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Ottawa pledges $115 million in humanitarian aid for Venezuelan refugees

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OTTAWA — International Development Minister Karina Gould says Canada will provide $115 million in aid over two years for more than 5.6 million Venezuelan asylum seekers living in countries in South and Central America and the Caribbean.

A donors conference Canada is hosting today aims to raise US$1.44 billion needed to implement a response plan put together by 159 organizations across the countries that host refugees and migrants from Venezuela.

Gould says the refugee crisis is having a significant impact on host countries especially during the COVID-19 pandemic, and Canada wants to help these countries in providing aid to Venezuelan asylum seekers including food assistance, health care, education and employment opportunities.

The representative for Venezuela of the United Nations High Commissioner for Refugees and the International Organization for Migration says the exodus of Venezuelans risks becoming a forgotten crisis as it is prolonged over time.

Eduardo Stein says host countries have shown solidarity with Venezuelan refugees during the COVID-19 pandemic but their national capacities have been dangerously strained by the virus.

He says the international community has the responsibility to support hosting countries to ensure regional stability, as a shortfall in funding would leave hundreds of thousands unprotected, with few options to rebuild a life in dignity.

The continued departure of refugees and migrants from Venezuela is one of the largest external displacement crises in the world with over 5.6 million people leaving the country in the last few years according to the UN refugee agency.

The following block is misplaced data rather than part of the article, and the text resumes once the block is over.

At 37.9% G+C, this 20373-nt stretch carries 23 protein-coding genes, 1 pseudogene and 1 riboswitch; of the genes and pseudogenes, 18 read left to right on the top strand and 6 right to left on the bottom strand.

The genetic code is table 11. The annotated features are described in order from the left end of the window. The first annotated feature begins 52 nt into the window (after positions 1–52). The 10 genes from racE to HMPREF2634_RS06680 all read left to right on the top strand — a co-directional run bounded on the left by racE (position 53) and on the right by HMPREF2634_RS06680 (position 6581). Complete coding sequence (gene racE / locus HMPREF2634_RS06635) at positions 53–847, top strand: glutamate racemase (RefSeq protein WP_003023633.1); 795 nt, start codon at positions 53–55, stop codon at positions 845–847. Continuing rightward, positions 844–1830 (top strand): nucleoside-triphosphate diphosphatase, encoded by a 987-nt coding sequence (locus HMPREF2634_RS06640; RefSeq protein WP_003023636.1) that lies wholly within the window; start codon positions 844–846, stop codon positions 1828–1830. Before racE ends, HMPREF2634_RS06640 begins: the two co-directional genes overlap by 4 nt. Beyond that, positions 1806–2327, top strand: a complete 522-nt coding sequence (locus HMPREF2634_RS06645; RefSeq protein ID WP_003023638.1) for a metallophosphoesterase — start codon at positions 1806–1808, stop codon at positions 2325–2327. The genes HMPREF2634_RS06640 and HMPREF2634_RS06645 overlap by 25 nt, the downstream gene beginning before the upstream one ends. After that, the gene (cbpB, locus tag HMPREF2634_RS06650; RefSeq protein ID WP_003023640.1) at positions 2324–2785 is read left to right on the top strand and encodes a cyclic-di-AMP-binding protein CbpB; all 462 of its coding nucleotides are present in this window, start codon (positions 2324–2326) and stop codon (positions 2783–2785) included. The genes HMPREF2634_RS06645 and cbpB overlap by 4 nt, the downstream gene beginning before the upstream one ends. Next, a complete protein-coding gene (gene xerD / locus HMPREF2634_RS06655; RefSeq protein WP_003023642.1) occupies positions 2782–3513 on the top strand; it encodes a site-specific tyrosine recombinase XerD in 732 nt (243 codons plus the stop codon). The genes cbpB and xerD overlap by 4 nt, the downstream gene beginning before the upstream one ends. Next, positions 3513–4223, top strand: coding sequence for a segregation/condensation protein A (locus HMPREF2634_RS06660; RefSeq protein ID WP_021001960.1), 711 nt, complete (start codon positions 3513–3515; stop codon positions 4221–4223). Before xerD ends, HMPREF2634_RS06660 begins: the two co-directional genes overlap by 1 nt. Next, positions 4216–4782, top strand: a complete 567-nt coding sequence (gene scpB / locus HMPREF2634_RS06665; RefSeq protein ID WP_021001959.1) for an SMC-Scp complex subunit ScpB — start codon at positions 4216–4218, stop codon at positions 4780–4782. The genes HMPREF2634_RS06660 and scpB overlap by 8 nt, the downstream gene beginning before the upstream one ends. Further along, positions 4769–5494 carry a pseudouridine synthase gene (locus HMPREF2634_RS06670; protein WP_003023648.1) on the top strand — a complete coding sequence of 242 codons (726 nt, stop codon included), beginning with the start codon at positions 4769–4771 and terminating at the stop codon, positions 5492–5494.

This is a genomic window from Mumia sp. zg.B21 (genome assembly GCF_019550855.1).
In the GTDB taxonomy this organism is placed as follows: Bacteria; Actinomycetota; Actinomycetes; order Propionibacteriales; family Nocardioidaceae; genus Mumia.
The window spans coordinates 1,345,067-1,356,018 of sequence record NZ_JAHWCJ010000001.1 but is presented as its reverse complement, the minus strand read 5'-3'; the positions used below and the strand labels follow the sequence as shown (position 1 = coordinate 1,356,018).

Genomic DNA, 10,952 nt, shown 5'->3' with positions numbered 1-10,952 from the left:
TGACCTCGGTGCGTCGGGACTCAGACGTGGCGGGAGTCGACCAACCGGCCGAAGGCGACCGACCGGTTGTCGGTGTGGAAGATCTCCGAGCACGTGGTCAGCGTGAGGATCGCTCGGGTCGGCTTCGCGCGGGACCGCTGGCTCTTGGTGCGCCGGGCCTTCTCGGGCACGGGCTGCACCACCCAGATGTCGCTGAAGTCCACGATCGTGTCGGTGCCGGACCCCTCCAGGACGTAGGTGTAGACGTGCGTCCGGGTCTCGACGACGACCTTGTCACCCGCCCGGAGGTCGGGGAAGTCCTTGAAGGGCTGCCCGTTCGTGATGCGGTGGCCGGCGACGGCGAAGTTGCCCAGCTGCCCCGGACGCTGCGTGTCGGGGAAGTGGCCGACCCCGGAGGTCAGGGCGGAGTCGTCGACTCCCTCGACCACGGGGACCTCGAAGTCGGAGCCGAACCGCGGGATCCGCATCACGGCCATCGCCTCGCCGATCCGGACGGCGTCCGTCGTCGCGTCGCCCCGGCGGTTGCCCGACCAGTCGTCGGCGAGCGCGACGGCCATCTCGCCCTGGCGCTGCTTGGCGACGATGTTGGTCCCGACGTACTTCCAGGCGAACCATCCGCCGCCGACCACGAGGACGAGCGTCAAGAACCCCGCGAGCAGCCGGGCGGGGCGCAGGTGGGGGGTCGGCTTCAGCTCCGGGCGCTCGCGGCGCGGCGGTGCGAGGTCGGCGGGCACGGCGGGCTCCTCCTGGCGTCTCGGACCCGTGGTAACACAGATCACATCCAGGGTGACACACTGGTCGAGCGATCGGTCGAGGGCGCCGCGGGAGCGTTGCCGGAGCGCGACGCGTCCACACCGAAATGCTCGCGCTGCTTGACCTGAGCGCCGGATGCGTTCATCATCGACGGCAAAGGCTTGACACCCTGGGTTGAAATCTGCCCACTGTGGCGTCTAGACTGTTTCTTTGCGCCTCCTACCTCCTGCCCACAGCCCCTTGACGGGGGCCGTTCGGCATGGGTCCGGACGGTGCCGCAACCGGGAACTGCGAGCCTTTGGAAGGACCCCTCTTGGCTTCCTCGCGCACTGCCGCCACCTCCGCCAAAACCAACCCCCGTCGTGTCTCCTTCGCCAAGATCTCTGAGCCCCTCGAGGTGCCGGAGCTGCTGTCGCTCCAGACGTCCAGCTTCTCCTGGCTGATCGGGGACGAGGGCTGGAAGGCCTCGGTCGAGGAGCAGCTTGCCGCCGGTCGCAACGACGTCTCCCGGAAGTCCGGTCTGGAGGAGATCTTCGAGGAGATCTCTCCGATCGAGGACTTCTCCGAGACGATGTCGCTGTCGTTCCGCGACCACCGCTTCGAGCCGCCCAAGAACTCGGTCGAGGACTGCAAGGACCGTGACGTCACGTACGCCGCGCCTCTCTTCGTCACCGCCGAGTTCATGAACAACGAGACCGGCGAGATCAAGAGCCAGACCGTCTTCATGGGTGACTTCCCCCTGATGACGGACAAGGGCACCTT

A group of 159 organizations have put together a US$1.44 billion plan to respond to urgent needs and to establish longer-term resilience and integration solutions for close to 3.3 million Venezuelans and host community members.

The UN refugee agency and the International Organization for Migration say the plan remains critically underfunded.

Gould says the goal of today’s pledging conference is to raise awareness and visibility of the crisis that is still underfunded, and to demonstrate international solidarity with Venezuelan migrants and refugees.

“It is a very fragile situation right now,” she says.

“For us, hosting this conference is about supporting and providing access to the basic necessities of life.”

Gould says Canada has decoupled the humanitarian crisis from the political crisis in Venezuela to avoid politicizing the assistance.

“That is a really important principle to stand by to ensure that (the aid) gets to the people who need it,” she says.

However, Gould adds the crisis in Venezuela is not the result of a conflict or a natural disaster but a political crisis and the only way to solve it will be through a political solution.

“Canada, through the work of the minister of foreign affairs and the Lima Group, is actively involved in trying to find a political solution,” she says.